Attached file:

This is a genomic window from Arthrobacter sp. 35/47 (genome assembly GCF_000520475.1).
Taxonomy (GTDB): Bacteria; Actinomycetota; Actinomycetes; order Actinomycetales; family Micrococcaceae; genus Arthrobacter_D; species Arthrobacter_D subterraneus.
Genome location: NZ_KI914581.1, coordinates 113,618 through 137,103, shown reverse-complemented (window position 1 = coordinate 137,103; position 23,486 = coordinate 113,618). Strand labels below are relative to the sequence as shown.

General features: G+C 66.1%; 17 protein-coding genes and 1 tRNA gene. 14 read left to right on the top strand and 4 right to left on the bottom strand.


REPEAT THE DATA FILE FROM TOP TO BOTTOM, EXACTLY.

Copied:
This is a genomic window from Arthrobacter sp. 35/47 (genome assembly GCF_000520475.1).
Taxonomy (GTDB): Bacteria; Actinomycetota; Actinomycetes; order Actinomycetales; family Micrococcaceae; genus Arthrobacter_D; species Arthrobacter_D subterraneus.
Genome location: NZ_KI914581.1, coordinates 113,618 through 137,103, shown reverse-complemented (window position 1 = coordinate 137,103; position 23,486 = coordinate 113,618). Strand labels below are relative to the sequence as shown.

General features: G+C 66.1%; 17 protein-coding genes and 1 tRNA gene. 14 read left to right on the top strand and 4 right to left on the bottom strand.